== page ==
The front entrance to Overlake Hospital and Medical Center in Bellevue, Washington. As providers begin to understand the impact healthcare reform will have on their business, many hospitals and medical centers are looking to Lean process and design as a way to do more with less. Several elements of healthcare reform beg Lean solutions, such as the expected growth in outpatient care and more cost-efficient inpatient care, and, increasingly, designers are employing Lean strategies to create spaces that encourage Lean operations. Doug Grove of CollinsWoerman explores this topic in the first installment of a three-part online exclusive series.

Setting the stage

The changing healthcare delivery system

According to proponents, The Affordable Care Act is designed to contain soaring medical costs, cover more uninsured people, and increase quality of care. It is estimated that the act will provide insurance for 31 million Americans who are not currently covered. Important financial incentives will benefit providers that improve quality of care, driving a transformation from current practice to implement “integrated health systems.” Healthcare organizations will be required to implement secure electronic medical records and establish standard billing methods, measures intended to reduce administrative costs and errors while also improving care quality.

The act’s provisions change the way providers do business, and how they will be compensated. Across-the-board reductions and productivity adjustments could result in $156 billion in cuts over the next 10 years. Physician ownership in hospitals will be more tightly regulated, requiring disclosure of physician self-referrals. Providers will not be able to shift their Medicare and Medicaid losses to other payers. Rate increases will no longer be tolerated. Competition-driven new building construction is expected to decrease, and already acquisition and merger markets are heating up as the industry comes to grips with the new rules. Impacting the built environment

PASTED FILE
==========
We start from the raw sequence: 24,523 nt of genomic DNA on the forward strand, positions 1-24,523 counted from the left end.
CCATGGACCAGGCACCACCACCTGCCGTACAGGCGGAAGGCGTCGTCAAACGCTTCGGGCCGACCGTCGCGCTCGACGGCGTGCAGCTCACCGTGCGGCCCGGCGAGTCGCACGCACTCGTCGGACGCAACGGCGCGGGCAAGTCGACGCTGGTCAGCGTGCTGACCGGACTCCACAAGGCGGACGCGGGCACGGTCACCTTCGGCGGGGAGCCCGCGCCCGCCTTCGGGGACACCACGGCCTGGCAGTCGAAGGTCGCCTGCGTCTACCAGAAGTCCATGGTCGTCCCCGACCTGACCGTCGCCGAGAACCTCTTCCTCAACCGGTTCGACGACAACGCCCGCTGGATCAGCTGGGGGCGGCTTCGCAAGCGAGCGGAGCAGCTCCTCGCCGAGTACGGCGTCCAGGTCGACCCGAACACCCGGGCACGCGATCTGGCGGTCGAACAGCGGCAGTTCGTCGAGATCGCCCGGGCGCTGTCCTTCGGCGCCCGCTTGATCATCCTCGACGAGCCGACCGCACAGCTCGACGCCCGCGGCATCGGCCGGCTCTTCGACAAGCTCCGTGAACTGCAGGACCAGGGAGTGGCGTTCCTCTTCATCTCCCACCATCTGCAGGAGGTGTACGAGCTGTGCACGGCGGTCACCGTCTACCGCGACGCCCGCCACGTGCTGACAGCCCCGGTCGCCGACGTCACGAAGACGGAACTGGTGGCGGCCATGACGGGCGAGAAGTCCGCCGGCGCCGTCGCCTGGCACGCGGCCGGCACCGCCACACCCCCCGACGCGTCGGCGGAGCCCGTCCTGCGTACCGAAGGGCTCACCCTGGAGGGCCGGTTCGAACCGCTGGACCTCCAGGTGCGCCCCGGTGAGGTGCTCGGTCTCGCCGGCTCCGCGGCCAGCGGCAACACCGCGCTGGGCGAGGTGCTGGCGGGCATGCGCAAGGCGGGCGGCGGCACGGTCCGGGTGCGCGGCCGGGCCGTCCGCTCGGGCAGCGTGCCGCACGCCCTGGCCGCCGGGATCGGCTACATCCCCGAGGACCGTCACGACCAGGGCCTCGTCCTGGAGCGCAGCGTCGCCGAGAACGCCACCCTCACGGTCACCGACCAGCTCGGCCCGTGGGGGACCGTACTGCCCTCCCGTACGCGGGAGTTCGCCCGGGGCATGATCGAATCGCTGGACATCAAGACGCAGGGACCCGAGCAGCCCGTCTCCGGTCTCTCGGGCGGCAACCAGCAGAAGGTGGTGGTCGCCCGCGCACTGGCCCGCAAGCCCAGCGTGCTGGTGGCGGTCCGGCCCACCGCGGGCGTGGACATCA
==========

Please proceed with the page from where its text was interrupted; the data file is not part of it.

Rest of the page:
The application of Lean principles can help some organizations streamline services enough to accommodate increased patient volumes in their existing facilities, while others may need to update spaces to maximize flow. Some regions will see an increase in family medicine clinics, which will act as “feeders” for hospital systems. It is expected that a decrease in physician-owned practices and the growth of provider/insurer models (such as Group Health or Kaiser) could spur increased medical office building development. An increase in urban neighborhood care centers, developed privately or by publicly owned providers, is forecasted to accommodate newly insured patients.

From reading numerous publications, we know that Lean is a way of thinking—a strategy for continuous improvement. The concept is straightforward: Lean is evaluating and improving healthcare—from the patient’s perspective. Removing waste from healthcare processes is the first step to improvement. Remember, waste is anything that does not add value for the patient. Improvements are measured by better outcomes, increased patient safety, and lower costs.

PHOTO CREDIT: CollinsWoerman

Improving healthcare designWhile design alone can be shown to improve some processes, a truly Lean approach generates operational improvements first, then follows with improved design, thus creating an apt example of Sullivan’s “Form Follows Function” rule. Both time-tested and new design tools are being applied to Lean healthcare projects. Watch for the online exclusive series in its entirety. To read the second installment, go here.

Doug Grove is a senior medical planner with CollinsWoerman Architects in Seattle. He is a registered architect and a certified Lean leader who has trained in the United States and Japan. For more information, please visit or